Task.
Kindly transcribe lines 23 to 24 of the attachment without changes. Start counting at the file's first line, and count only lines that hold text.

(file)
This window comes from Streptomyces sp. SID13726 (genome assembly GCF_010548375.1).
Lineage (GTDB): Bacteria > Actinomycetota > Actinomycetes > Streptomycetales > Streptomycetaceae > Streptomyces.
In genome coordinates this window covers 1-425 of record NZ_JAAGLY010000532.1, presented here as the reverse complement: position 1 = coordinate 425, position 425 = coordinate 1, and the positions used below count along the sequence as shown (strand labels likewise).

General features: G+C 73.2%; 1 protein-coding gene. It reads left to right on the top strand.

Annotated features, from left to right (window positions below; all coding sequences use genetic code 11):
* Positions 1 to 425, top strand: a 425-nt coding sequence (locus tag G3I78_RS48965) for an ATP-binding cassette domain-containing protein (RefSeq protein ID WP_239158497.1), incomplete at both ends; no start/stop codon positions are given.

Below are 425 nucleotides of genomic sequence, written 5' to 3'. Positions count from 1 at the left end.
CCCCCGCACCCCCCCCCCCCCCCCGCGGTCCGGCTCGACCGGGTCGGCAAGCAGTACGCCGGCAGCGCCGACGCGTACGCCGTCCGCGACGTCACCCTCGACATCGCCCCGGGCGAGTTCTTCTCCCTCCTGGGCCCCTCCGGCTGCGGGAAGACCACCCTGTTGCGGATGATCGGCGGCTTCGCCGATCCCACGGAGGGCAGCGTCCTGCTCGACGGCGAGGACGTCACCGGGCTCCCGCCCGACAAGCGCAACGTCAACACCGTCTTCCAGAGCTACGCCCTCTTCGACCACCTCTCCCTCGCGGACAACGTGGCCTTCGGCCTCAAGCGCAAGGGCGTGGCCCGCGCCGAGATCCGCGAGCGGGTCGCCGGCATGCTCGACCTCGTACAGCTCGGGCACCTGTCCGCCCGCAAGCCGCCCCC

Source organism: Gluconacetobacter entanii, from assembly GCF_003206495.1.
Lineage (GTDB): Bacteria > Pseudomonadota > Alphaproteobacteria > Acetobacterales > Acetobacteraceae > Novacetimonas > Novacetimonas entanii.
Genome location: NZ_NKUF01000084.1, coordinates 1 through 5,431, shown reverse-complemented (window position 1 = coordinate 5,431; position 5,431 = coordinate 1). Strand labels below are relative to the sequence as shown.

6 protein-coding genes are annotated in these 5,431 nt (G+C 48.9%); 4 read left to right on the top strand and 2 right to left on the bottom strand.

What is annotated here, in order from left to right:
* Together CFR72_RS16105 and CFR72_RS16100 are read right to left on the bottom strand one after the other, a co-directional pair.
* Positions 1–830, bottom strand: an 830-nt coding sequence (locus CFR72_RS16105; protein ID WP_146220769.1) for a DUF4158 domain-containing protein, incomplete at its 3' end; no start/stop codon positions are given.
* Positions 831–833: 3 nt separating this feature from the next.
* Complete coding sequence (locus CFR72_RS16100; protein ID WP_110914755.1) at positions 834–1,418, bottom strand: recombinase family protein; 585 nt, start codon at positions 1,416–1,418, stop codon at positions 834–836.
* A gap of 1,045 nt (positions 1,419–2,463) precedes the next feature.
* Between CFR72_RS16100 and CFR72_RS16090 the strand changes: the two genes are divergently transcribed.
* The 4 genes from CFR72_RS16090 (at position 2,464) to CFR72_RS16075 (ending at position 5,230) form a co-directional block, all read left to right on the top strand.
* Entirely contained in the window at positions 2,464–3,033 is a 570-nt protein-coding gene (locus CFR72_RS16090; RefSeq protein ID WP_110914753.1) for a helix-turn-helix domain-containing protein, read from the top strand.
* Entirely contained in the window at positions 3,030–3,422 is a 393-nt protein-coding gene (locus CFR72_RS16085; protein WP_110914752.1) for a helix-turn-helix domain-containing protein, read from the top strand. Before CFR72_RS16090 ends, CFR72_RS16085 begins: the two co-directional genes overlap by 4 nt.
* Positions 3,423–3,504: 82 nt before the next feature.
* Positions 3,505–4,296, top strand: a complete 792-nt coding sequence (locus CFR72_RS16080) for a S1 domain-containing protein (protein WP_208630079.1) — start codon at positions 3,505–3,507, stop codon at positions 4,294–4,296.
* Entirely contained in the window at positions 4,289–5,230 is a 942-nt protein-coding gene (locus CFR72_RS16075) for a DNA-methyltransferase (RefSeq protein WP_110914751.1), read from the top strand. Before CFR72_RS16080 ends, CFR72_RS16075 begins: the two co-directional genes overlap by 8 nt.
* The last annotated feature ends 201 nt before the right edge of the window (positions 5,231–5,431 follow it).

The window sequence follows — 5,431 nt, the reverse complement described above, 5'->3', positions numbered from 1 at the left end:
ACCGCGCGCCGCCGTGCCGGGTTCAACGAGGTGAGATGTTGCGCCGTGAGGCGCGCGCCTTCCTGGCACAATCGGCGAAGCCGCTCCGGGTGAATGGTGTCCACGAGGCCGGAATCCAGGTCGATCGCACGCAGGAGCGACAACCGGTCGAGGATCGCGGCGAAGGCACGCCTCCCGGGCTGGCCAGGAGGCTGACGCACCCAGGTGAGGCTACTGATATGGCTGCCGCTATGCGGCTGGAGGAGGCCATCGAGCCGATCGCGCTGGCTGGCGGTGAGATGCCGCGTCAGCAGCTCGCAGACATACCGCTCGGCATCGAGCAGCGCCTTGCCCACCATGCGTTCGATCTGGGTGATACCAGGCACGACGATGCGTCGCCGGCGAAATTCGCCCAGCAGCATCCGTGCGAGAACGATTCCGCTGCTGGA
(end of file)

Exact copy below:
* Positions 3,423–3,504: 82 nt before the next feature.
* Positions 3,505–4,296, top strand: a complete 792-nt coding sequence (locus CFR72_RS16080) for a S1 domain-containing protein (protein WP_208630079.1) — start codon at positions 3,505–3,507, stop codon at positions 4,294–4,296.